The Prognosis of Essential Hypertension Treated Conservatively
Four hundred thirty-nine consecutive patients (143 men and 296 women) with essential hypertension were followed on conservative therapy for a minimum of 5 years or until death. The initial blood pressure taken by a standard method and the presence and degree of vascular involvement at the time of registration were recorded on all patients. On the basis of these observations, each patient was classified in one of four classes of over-all hypertensive severity.
At the end of the 5-year follow-up period, 161 patients were dead, 78 men and 83 women. The higher mortality among men was significant and was apparent after the first year of follow-up. A progressive rise in 5-year mortality was observed with increasing degrees of initial blood pressure elevation, fundal involvement, cardiac size by radiogram, and electrocardiographic evidence of left ventricular hypertrophy, as well as with progressively higher classification of over-all hypertensive severity. Patients with mild hypertension and minimal cardiovascular impairment (class I) had an 11 per cent 5-year mortality, while patients with malignant hypertension, renal failure, or congestive heart failure (class IV) had an 84 per cent 5-year mortality. Early deaths in patients with mild hypertension were found to be largely due to atherosclerotic complications or noncardiovascular causes. Possible explanations for long survivals in patients with advanced vascular involvement on initial examination are discussed. The increased mortality of men over women was attributed in part to greater severity of disease on initial registration and in part to a higher incidence of coronary atherosclerosis. The mortality in patients with headache, dizziness, and nervous tension was found to be a factor of the associated vascular complication rather than of the symptoms alone. Patients with clinical obesity were found to have a lower over-all mortality than patients who were not obese. The prognostic value of a standardized initial blood pressure measurement is stressed and is discussed in the light of previous work by Perera, Smirk, and Gilchrist. The prognostic data were presented as a framework against which the long-term treatment of mild and moderate hypertension can be tested.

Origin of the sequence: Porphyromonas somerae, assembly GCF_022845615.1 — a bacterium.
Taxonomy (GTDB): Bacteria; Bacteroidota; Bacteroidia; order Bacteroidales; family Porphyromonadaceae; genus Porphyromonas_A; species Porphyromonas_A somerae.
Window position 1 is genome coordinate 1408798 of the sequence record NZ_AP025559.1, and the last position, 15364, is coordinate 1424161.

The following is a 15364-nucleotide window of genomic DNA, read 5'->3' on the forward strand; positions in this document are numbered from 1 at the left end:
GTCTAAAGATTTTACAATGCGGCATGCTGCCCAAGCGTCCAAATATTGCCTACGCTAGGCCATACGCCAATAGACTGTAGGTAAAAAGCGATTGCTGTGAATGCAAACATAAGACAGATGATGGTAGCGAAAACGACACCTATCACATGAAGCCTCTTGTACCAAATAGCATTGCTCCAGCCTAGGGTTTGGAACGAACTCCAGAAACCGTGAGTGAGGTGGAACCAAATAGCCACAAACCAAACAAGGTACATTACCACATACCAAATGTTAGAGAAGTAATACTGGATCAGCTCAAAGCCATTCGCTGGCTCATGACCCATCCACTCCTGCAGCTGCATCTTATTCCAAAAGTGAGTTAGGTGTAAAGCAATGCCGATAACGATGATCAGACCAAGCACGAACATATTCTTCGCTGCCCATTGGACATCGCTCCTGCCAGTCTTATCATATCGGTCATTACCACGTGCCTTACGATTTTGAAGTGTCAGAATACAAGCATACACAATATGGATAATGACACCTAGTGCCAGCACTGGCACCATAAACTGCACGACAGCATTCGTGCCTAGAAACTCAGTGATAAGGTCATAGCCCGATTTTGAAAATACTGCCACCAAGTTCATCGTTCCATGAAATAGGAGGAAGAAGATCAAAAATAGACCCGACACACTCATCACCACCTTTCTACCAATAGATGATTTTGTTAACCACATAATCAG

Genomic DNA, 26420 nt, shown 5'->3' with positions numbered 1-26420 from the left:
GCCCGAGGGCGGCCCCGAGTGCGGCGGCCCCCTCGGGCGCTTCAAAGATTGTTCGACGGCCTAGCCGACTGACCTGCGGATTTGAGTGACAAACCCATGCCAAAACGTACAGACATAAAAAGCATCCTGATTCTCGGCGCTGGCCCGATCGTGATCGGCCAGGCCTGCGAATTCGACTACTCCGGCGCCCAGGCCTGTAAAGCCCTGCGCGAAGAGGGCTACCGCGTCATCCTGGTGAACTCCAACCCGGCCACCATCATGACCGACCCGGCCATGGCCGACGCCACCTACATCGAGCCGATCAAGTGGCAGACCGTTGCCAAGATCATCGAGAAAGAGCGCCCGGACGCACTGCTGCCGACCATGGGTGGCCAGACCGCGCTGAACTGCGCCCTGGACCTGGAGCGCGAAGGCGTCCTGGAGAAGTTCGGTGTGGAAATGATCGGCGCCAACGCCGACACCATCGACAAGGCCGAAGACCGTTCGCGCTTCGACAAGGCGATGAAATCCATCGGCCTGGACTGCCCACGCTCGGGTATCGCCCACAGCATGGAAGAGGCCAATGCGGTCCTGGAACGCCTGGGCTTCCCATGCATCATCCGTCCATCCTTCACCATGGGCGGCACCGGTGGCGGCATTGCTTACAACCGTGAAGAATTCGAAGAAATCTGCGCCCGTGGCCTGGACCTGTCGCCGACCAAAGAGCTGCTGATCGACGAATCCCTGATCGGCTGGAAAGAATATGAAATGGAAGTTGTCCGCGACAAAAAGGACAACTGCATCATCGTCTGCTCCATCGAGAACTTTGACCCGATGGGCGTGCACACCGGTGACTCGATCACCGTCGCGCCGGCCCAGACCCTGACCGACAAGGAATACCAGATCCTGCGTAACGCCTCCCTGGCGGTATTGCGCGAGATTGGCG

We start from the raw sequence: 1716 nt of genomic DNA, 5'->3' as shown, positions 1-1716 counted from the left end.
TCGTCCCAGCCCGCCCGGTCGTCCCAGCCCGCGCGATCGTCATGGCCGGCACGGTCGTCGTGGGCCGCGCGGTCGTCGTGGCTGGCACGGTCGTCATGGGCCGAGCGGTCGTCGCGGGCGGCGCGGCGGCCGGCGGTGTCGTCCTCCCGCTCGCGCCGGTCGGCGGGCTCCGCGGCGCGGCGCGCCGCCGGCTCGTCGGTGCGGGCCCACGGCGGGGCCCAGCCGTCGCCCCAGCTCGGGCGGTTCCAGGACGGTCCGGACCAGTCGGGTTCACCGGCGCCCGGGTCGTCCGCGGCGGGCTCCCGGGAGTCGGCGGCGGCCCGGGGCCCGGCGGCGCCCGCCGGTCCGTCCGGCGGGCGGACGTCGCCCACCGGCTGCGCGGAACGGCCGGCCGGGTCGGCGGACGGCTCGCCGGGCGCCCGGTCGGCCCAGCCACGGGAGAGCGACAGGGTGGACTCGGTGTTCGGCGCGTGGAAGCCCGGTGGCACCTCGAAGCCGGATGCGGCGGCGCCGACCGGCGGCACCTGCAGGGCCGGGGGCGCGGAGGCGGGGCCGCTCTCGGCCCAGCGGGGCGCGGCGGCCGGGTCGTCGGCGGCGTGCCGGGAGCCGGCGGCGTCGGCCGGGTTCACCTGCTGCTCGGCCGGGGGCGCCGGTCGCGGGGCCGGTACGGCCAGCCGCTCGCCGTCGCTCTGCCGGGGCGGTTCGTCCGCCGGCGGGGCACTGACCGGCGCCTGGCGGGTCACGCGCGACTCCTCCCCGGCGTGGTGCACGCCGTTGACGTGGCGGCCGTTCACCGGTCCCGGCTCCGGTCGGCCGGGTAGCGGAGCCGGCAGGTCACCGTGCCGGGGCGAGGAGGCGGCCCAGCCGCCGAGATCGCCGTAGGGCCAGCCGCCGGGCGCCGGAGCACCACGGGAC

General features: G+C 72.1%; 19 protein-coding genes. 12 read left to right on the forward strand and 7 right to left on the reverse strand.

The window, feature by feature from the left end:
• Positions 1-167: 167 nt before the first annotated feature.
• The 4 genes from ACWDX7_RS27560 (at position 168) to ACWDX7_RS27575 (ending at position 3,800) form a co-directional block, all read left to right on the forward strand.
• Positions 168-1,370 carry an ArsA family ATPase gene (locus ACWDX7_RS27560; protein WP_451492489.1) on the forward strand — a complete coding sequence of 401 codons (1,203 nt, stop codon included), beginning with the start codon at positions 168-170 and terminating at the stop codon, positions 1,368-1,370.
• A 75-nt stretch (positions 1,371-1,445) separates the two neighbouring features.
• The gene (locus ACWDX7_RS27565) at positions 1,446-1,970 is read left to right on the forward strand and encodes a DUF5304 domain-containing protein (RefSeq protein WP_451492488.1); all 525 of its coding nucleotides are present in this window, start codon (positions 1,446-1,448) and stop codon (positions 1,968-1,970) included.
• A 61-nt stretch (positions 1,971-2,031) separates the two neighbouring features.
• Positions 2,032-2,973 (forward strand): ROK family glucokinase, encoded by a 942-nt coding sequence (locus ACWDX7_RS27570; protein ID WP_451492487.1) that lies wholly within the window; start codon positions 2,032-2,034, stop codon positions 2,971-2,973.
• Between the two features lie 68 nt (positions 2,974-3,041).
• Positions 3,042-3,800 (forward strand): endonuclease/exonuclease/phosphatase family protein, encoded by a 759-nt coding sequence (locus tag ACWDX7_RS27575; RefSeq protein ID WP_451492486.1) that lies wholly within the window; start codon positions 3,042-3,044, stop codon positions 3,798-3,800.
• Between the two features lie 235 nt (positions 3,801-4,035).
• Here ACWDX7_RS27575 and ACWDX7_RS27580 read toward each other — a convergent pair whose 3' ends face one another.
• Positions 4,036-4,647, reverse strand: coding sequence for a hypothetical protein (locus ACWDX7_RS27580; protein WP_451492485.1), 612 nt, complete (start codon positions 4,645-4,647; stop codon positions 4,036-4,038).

- © 1961 American Heart Association, Inc.